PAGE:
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Genetic Programming and Artificial Neural NetworksPowerPoint Presentation

Genetic Programming and Artificial Neural Networks

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Presentation Transcript

Overview

- Artificial Neural Network Review
- The First to Try It
- Developmental Approaches
- Good Ideas Always Come Back
- Comparison to Other Evolutionary ANN techniques

Artificial Neural Networks (ANNs)

- Structure of neurons and links
- Neuron has summation of links in, activation function, and output

- Take inputs and give outputs
- Learns by changing the link weights that the inputs are passed through
- Hidden layers between the input and output layers are necessary to handle non-linearly separable problems

The Problem with ANNs

- Wide variety of problems leads to wide variety of network configurations
- No good way to know what network configuration to use
- Trial and error to find good configuration is a lengthy process
- Never sure if you have the optimal network setup
- What is the better way?
- GA was used to some success but a new player had just arrived on the AI scene

GP and ANNs

- Surprise, surprise, Koza is one of the first to try it
- Used a direct representation of an ANN in GP language form
- Tree would organize itself into a single root tree that could be seen as a single output arbitrary shape ANN
- No regular layering of the tree
- Nodes could be anywhere in his tree and there was no guaranteed organized structure of layers except for the output layer

Koza’s ANN GP Language

- F = {P,W,+,-,*,/}
- P is the linear activation function of a neuron
- W multiplies all the branches coming into itself
- Restrictions
- Root of the tree must be P
- All branches coming into a P must be Ws
- Any subtree below and arithmetic operation must only contain more arithmetic operations or terminals

- LIST function could be used to give multiple outputs
- Only used as root and could only have P branches coming into it

- T= {D0,D1,R}
- Two inputs and ephemeral random constant

The XOR GP Tree

- When Koza applied this to XOR, this tree result work 100% of the time
- Translated to a 2-2-1 network
- Easy problem = easy tree
- What about a more complex problem?

Koza’s Full Adder

Koza’s Full Adder Con’t

- This full adder tree performed at 100% as well
- Over 102 runs of popsize = 500, a 100% solution was found 86% of the time after 51 generations
- Koza’s idea seemed to have promise and as Koza’s ideas typically do, GP for ANN snowballed

Taking a Developmental Approach

- Frederic Gruau used developmental GP performing operations on nodes of a ANN to create new ones
- This lead to highly connected graphs and there were few ways to change the individual edges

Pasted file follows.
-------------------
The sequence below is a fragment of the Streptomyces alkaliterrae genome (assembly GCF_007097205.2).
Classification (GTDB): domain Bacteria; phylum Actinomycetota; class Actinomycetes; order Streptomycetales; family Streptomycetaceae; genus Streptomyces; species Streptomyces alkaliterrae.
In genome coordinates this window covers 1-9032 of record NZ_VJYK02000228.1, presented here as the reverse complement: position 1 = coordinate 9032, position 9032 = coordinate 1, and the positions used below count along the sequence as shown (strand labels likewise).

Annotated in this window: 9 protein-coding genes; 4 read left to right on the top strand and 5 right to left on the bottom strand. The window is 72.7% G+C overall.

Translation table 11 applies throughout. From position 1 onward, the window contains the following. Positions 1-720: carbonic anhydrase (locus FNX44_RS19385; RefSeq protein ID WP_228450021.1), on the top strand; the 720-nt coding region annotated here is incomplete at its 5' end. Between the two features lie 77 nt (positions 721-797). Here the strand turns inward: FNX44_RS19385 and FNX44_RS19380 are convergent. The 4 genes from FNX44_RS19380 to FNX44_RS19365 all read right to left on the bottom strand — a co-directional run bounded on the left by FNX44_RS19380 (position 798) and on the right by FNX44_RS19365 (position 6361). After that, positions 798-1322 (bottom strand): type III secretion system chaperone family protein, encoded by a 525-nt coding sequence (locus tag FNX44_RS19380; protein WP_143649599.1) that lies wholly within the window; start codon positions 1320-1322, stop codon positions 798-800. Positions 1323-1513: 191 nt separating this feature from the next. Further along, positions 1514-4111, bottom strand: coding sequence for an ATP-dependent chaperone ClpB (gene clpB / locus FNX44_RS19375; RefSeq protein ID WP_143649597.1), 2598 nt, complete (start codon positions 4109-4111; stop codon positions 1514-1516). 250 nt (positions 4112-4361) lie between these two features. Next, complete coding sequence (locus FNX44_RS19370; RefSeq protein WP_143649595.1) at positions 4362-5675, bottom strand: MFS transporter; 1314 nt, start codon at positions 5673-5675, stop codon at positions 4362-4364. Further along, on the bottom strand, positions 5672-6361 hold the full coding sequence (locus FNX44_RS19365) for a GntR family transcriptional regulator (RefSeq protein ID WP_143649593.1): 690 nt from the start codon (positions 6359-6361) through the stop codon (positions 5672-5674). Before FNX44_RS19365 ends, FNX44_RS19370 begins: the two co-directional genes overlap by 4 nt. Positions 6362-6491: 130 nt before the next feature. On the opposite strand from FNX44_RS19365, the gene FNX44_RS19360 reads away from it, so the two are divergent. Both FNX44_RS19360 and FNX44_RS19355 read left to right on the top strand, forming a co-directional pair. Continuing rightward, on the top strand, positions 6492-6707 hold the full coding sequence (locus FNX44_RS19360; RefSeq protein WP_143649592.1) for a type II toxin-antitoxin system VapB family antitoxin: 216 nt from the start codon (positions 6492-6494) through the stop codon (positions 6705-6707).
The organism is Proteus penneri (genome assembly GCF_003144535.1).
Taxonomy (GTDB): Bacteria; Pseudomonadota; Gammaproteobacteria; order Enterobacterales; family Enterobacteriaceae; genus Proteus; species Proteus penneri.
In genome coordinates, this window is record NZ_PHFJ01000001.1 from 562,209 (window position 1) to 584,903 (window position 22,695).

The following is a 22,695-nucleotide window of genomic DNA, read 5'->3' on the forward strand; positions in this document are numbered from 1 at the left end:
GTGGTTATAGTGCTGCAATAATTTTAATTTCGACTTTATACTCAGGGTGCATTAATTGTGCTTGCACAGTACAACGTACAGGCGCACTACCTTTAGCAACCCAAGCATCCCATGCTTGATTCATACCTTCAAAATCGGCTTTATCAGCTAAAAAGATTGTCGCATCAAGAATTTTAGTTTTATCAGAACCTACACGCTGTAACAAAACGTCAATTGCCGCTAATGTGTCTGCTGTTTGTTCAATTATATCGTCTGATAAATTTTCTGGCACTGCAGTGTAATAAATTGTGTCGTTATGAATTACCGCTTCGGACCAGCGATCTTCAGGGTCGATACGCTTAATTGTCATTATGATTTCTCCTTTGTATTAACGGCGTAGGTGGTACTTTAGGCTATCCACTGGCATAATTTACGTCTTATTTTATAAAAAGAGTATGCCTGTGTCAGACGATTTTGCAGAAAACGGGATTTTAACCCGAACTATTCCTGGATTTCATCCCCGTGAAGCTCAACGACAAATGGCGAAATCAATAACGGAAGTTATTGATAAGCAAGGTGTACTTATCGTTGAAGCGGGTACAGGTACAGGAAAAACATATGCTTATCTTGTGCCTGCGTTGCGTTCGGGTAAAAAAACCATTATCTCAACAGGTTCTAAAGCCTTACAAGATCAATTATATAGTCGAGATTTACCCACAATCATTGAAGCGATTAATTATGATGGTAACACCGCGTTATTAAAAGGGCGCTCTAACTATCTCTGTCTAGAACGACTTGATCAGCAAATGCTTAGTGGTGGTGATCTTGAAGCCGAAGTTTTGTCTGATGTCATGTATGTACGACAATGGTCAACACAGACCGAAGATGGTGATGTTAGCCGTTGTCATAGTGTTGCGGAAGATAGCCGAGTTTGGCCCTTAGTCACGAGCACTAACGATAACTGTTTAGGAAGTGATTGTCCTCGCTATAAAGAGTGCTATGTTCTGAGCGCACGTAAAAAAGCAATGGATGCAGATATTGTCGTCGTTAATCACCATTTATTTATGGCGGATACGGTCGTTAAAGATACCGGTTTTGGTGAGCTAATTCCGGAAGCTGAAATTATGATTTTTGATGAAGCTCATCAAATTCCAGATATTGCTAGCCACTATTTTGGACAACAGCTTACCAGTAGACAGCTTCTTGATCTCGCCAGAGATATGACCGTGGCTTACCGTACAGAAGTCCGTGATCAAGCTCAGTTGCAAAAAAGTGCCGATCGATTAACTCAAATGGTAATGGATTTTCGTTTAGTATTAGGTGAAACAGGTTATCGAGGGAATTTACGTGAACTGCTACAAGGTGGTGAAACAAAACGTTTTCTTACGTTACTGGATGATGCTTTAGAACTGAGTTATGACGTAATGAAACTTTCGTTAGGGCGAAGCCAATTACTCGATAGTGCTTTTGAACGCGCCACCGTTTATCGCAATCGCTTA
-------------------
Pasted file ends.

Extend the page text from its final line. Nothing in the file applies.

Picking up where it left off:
- Sean Luke and Lee Spector took Gruau’s idea but applied it to edges instead of nodes
- This lead to less connected graphs that were able to change edges and nodes easier

- Unfortunately Gruau’s report was inaccessible behind a pay wall and Luke and Spector only released a preliminary report so no data on how well these really performed was available

Ideas Come Full Circle

- D. Rivero et al. upon reading at the Gruau and Luke and Spector papers thought they had a better way
- Have a language where there is a function to represent a neuron, a function to represent an input neuron, and a function to act as the tree root that takes in all the output neurons and lists them
- Sounds familiar, doesn’t it?

Koza’s GPANN v2

- Koza’s paper was never referenced in Rivero et al, 2005
- Likely they came upon the idea organically just like Kozadid

- While Koza’s tests for his GPANN could be considered toyish, it was tested much more rigorously this time
- While not explicitly stated their activation function was likely more complex than the linear one Koza used
- Attempted 4 different problems from the UCI database

Their Results

- D. Rivero at al. didn’t compare themselves to Gruau, Luke, and Spector but did compare their ANN to the results found by Cantú-Paz and Kamath in a paper that compared many different ANN with evolutionary algorithms
- Their method on these problems performed at least as good and better in most cases
- All other algorithms had individual evaluation separate from the design process
- The combination of these by Rivero et al. led to shorter training time and much less computational power used

References

- Koza, John R., and James P. Rice. "Genetic generation of both the weights and architecture for a neural network." In Neural Networks, 1991., IJCNN-91-Seattle International Joint Conference on, vol. 2, pp. 397-404. IEEE, 1991.
- F. Gruau, “Genetic micro programming of neural networks”, in Kinnear, Jr., K. E., editor, Advances in Genetic Programming, chapter 24, MIT Press, 1994. pp. 495–518,
- Luke, Sean, and Lee Spector. "Evolving graphs and networks with edge encoding: Preliminary report." In Late Breaking Papers at the Genetic Programming 1996 Conference, pp. 117-124. Stanford, CA: Stanford University, 1996.
- Rivero, Daniel, Julián Dorado, Juan R. Rabuñal, Alejandro Pazos, and Javier Pereira. "Artificial neural network development by means of genetic programming with graph codification." Transactions on Engineering, Computing and Technology 16 (2006): 209-214.

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